I have never experienced such appalling customer service on an airline as Air India. So it comes as no surprise that I learn today that Air India is on the brink of collapse. Most airlines around the world, including British Airways, are struggling to cope with the current economic downturn, but Air India’s problems have been brewing for over fifteen years due to neglect. Today it neither has enough money to pay its daily operating costs nor the salaries of its bloated workforce of 31,000 employees. Last month, Prime Minister Manmohan Singh had asked Civil Aviation Minister Praful Patel to prepare a restructuring plan by the month-end.
The restructuring plan will be presented to a committee on 25 July, and it is likely to include a number of changes in return for equity infusion from the government and other financial support. It is not easy to downsize Air India’s powerful unionized workforce, so Praful Patel is trying to involve them in the restructuring process. Measures are likely to include a recruitment freeze for the next three years, cut loss making routes, return leased planes to lessors, and defer deliveries of some new planes. Already Praful Patel has sought to change the management board within thirty days, bringing in top executives with proven track record from elsewhere.
It remains to be seen how successful this restructuring plan is going to be, but one thing for sure is that without a radical overhaul the airline is bound to fail. A few tweaks here and there is simply not going to be enough, for Air India has been steadily losing market share since the Indian civil aviation sector was liberalised in the early 1990s to both foreign and domestic operators. “Instead of meeting competition head on though, Air India allowed its decades of problems to pile up and up,” said Peter Morris, chief economist of Ascend, the London-based global air transport industry consultancy firm.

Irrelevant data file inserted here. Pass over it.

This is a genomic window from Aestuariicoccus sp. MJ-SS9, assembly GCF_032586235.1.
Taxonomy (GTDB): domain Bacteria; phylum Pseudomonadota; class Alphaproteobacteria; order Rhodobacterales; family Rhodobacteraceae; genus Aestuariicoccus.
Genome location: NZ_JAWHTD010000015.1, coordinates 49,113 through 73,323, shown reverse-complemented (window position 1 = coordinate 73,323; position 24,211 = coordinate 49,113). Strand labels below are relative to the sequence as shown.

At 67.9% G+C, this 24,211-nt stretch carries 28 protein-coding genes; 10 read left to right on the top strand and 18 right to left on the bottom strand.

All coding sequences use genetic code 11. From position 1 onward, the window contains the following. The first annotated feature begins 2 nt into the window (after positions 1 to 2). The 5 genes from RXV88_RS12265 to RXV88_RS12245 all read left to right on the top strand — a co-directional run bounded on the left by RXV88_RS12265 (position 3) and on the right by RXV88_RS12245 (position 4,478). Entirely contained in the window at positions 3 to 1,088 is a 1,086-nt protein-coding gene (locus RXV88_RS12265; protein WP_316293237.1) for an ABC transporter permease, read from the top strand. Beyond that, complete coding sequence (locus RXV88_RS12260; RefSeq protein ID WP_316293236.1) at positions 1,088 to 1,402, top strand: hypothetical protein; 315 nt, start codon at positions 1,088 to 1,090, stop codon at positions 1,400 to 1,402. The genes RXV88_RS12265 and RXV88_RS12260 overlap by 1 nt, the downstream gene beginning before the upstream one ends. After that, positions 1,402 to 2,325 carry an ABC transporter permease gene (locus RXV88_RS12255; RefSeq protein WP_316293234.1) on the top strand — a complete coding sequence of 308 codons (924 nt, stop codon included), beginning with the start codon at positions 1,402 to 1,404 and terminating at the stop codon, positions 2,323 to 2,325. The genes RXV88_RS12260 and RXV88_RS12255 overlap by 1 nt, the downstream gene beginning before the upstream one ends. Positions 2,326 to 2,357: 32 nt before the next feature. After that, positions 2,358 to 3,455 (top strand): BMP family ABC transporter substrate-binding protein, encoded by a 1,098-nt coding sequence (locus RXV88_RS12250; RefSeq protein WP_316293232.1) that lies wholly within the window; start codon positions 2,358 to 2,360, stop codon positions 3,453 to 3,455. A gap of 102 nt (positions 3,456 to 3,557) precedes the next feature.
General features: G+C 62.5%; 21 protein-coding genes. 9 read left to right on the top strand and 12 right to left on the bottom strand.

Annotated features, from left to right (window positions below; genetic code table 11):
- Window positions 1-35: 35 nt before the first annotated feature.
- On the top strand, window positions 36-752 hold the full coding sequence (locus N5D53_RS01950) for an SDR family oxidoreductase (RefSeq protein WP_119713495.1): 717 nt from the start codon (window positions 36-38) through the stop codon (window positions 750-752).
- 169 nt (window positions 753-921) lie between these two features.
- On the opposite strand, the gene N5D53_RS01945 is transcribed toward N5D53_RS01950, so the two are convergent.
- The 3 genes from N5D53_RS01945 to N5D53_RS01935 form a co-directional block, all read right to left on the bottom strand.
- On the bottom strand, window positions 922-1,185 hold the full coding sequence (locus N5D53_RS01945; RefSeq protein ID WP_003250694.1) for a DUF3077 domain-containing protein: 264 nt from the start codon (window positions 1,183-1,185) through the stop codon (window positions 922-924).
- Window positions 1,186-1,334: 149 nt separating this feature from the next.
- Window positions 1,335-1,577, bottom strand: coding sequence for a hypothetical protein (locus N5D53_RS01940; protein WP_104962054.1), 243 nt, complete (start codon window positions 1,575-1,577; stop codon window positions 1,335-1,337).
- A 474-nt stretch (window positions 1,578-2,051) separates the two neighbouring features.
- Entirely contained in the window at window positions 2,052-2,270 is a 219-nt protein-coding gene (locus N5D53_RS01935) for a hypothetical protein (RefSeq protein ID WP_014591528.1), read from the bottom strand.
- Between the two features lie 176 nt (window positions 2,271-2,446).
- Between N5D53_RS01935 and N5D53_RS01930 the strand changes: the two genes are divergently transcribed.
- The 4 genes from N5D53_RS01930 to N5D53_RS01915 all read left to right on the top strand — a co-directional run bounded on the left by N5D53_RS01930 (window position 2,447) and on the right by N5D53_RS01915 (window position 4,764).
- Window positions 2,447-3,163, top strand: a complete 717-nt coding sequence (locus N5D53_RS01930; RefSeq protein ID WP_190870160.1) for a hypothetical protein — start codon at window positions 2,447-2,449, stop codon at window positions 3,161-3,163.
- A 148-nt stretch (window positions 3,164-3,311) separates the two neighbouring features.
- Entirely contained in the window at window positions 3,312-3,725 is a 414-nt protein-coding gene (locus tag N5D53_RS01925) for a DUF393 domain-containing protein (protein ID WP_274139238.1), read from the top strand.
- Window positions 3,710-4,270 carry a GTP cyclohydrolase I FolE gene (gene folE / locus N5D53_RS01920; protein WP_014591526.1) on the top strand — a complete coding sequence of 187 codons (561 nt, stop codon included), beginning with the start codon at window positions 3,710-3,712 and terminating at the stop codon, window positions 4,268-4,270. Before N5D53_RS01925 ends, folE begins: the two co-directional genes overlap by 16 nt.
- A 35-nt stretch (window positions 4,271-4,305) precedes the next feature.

After years of pampering as India’s national carrier, the root of Air India’s problem was simply its inability to perform in a competitive market. “While every airline in the country calibrated their business model with appropriate cost and revenues structure to meet competition, Air India failed to capitalize on its dominant position, a position any airline would give anything to have,” said Morris. Air India also suffered from political interference, under investment in its fleet, and a weak management.
“I think the only way to make Air India viable again is privatization,” said Vivek Gupta, senior consultant with the Hyderabad-based ICMR Center for Management Research. “That is the key because AI’s management has never been serious about running AI as a competitive business. Privatization will allow AI to shed its national carrier tag, which looks imminent anyway, and will make it easier for the airline to focus on customer service and competition.”
Affectionately known as the “Maharajah” after its mascot for many years, Air India has unfortunately suffered the fate of many maharajahs since Indira Gandhi abolished the privy purse in 1971, and been reduced to the begging bowl. To survive in the fiercely competitive civil aviation market an airline has to be very nimble. Air India’s future seems far from rosy as it fights for its survival. The best thing the Indian government can do is bail it out one last time and privatise it. Then if it goes to the wall, let it go to the wall.